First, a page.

Hear “wealth” and you might imagine a life of excess. But it’s also about household and community stability, and revitalization.
Over the next three years, financial firm JPMorgan Chase has committed $7 million to wealth-building organizations POWER: Prioritizing Our Women’s Economic Rise Collaborative and Parity Homes.
In total, JPMorgan Chase is committing $20 million to Baltimore City as part of a broader $75 million, five-year commitment to the Greater Washington region. Its goal is to close the racial wealth divide in the United States that leaves just 40% of Black families owning homes, as opposed to 73% of white families.
Of that, $2 million is going to Parity to aid in its mission of giving legacy residents in disenfranchised communities a pathway to homeownership. The equitable development company acquires and rehabilitates abandoned properties by the block to create affordable homeownership opportunities.
Parity will be using the money to expand its team and scale by hiring four new full-time positions. Founder and CEO Bree Jones is pledging to create 200 Black and Latinx homeowners in West Baltimore with the new financial and organizational support. The org will also launch a construction apprenticeship program.
“To build those 200 homes, we’re committed to increasing the pipeline of Baltimoreans that enter the construction trades,” Jones said at the press conference in Kirby Lane Park announcing the commitment by JPMorgan Chase on Wednesday. “With these funds we’ll serve as a pilot and model for equitable development not only across the city, but across the nation.”
Another $5 million of the JPMorgan Case commitment is going to the POWER Collaborative program meant to help women in West Baltimore who are Asset Limited Income Constrained Employed (ALICE) — that is, households that earn more than the federal poverty level, but less than the basic cost of living.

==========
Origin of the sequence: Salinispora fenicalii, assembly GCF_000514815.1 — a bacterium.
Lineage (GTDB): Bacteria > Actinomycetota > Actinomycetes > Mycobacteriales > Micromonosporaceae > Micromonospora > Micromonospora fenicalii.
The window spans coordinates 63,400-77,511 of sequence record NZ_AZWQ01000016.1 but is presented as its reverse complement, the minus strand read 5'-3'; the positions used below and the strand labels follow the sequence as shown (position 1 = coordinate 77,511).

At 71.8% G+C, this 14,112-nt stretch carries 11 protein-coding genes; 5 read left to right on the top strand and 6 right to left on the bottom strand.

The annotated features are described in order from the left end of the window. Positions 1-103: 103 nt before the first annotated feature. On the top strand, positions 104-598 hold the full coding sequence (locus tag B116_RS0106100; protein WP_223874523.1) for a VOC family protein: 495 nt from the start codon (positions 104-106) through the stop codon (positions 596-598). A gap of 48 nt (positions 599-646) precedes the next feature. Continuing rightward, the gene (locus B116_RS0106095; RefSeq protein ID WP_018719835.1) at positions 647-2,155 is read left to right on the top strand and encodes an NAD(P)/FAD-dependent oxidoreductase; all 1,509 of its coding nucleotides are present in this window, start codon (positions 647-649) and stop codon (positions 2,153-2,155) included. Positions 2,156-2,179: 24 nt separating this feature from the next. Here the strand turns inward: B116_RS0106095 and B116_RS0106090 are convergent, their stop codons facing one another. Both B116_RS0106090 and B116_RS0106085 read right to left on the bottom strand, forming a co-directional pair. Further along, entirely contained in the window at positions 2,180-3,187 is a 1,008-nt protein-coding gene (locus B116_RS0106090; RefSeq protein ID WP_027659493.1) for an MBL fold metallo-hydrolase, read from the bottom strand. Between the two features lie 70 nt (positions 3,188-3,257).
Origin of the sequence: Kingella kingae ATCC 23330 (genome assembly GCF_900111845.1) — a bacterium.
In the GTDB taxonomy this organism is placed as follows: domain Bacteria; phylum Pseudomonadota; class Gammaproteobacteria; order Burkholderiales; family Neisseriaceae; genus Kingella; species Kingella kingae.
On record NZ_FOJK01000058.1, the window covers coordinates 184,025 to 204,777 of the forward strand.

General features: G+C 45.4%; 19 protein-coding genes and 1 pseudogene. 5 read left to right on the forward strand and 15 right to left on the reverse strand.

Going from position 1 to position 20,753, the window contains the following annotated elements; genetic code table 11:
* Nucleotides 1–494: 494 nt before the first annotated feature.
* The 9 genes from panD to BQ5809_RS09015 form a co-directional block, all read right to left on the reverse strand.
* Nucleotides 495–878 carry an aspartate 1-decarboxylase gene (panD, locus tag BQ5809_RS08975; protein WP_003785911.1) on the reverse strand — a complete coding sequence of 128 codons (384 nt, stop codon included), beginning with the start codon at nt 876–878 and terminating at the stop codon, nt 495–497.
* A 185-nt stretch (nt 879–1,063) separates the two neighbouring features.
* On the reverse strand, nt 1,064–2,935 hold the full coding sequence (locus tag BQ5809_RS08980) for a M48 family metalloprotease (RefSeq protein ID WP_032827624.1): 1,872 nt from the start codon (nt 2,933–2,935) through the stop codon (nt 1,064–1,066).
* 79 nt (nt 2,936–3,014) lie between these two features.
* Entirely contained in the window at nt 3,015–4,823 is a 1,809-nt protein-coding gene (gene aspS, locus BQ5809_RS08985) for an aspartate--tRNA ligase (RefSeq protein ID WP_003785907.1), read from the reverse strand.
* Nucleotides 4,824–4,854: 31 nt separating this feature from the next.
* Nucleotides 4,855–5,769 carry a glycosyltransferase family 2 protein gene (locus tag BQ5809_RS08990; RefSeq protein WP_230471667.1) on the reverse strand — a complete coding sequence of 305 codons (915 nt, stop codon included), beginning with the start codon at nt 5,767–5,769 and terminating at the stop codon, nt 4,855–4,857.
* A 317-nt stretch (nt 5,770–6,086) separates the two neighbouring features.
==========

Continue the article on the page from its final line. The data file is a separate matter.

The goal of this new funding, POWER’s Omar Velasco told Technical.ly, is to boost small business ownership among Black and Latinx women.
“We’re trying to create a continuum of wealth in West Baltimore through three wealth accelerators,” said Velasco, who is the chief of small business services at the Latino Economic Development Center (LEDC) that leads the POWER collaborative. “One is entrepreneurship, the other is workforce development training, and the other is addressing different barriers around accessing affordable housing in Baltimore.”
The POWER Collective includes the City of Baltimore, University of Maryland (Baltimore Community Engagement Center), Black Women Build Baltimore, Baltimore-DC Building Trades and Baltimore Community Lending. Small business grants and funding flowing from this collaborative will primarily be focused on the 21223 ZIP code.
ALICE families make up 30% of Maryland households. They make more than the federal poverty level of $12,140 for a single adult and $25,100 for a family of four, but less than the average cost of living in Maryland at $33,636 for a single adult, and $87,156 for a family of four. This leads to plenty of hard decisions involving housing instability, health inequity and inescapable debt, which United Way of Central Maryland illustrated with its virtual 30|30 Experience on Giving Tuesday last year.Donte Kirby is a 2020-2022 corps member for Report for America, an initiative of The Groundtruth Project that pairs young journalists with local newsrooms. This position is supported by the Robert W. Deutsch Foundation.
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